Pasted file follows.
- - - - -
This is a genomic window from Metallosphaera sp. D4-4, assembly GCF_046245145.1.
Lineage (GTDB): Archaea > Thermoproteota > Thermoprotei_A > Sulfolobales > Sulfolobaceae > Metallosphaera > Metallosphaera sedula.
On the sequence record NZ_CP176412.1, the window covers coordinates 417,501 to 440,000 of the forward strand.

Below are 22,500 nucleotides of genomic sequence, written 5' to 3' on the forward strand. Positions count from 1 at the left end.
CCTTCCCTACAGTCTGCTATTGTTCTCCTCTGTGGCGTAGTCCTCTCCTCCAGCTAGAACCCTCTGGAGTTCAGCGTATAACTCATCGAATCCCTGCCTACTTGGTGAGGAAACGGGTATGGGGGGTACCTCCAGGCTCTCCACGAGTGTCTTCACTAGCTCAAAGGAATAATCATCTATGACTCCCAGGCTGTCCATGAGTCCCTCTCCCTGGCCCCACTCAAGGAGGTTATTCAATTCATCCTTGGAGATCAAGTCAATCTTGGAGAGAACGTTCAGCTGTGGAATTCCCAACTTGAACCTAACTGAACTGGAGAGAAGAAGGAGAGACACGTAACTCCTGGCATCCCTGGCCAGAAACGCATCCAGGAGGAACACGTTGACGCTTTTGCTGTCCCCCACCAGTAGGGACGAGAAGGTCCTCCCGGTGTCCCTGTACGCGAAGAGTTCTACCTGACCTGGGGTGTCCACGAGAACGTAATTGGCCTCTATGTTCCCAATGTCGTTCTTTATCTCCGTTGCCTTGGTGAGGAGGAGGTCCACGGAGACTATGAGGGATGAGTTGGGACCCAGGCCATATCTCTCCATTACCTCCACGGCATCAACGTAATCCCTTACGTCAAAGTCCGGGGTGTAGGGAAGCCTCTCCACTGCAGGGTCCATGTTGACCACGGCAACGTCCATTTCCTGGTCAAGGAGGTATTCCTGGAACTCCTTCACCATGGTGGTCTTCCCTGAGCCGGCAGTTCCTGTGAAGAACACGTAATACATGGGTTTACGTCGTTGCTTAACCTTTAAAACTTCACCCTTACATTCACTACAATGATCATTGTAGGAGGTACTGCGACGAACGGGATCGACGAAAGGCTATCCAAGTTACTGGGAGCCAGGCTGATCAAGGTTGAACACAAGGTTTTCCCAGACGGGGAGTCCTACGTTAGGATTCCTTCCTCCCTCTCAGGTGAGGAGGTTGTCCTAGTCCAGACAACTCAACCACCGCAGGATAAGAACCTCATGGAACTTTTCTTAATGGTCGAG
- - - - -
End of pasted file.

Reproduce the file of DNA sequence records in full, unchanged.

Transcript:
This is a genomic window from Metallosphaera sp. D4-4, assembly GCF_046245145.1.
Lineage (GTDB): Archaea > Thermoproteota > Thermoprotei_A > Sulfolobales > Sulfolobaceae > Metallosphaera > Metallosphaera sedula.
On the sequence record NZ_CP176412.1, the window covers coordinates 417,501 to 440,000 of the forward strand.

Below are 22,500 nucleotides of genomic sequence, written 5' to 3' on the forward strand. Positions count from 1 at the left end.
CCTTCCCTACAGTCTGCTATTGTTCTCCTCTGTGGCGTAGTCCTCTCCTCCAGCTAGAACCCTCTGGAGTTCAGCGTATAACTCATCGAATCCCTGCCTACTTGGTGAGGAAACGGGTATGGGGGGTACCTCCAGGCTCTCCACGAGTGTCTTCACTAGCTCAAAGGAATAATCATCTATGACTCCCAGGCTGTCCATGAGTCCCTCTCCCTGGCCCCACTCAAGGAGGTTATTCAATTCATCCTTGGAGATCAAGTCAATCTTGGAGAGAACGTTCAGCTGTGGAATTCCCAACTTGAACCTAACTGAACTGGAGAGAAGAAGGAGAGACACGTAACTCCTGGCATCCCTGGCCAGAAACGCATCCAGGAGGAACACGTTGACGCTTTTGCTGTCCCCCACCAGTAGGGACGAGAAGGTCCTCCCGGTGTCCCTGTACGCGAAGAGTTCTACCTGACCTGGGGTGTCCACGAGAACGTAATTGGCCTCTATGTTCCCAATGTCGTTCTTTATCTCCGTTGCCTTGGTGAGGAGGAGGTCCACGGAGACTATGAGGGATGAGTTGGGACCCAGGCCATATCTCTCCATTACCTCCACGGCATCAACGTAATCCCTTACGTCAAAGTCCGGGGTGTAGGGAAGCCTCTCCACTGCAGGGTCCATGTTGACCACGGCAACGTCCATTTCCTGGTCAAGGAGGTATTCCTGGAACTCCTTCACCATGGTGGTCTTCCCTGAGCCGGCAGTTCCTGTGAAGAACACGTAATACATGGGTTTACGTCGTTGCTTAACCTTTAAAACTTCACCCTTACATTCACTACAATGATCATTGTAGGAGGTACTGCGACGAACGGGATCGACGAAAGGCTATCCAAGTTACTGGGAGCCAGGCTGATCAAGGTTGAACACAAGGTTTTCCCAGACGGGGAGTCCTACGTTAGGATTCCTTCCTCCCTCTCAGGTGAGGAGGTTGTCCTAGTCCAGACAACTCAACCACCGCAGGATAAGAACCTCATGGAACTTTTCTTAATGGTCGAG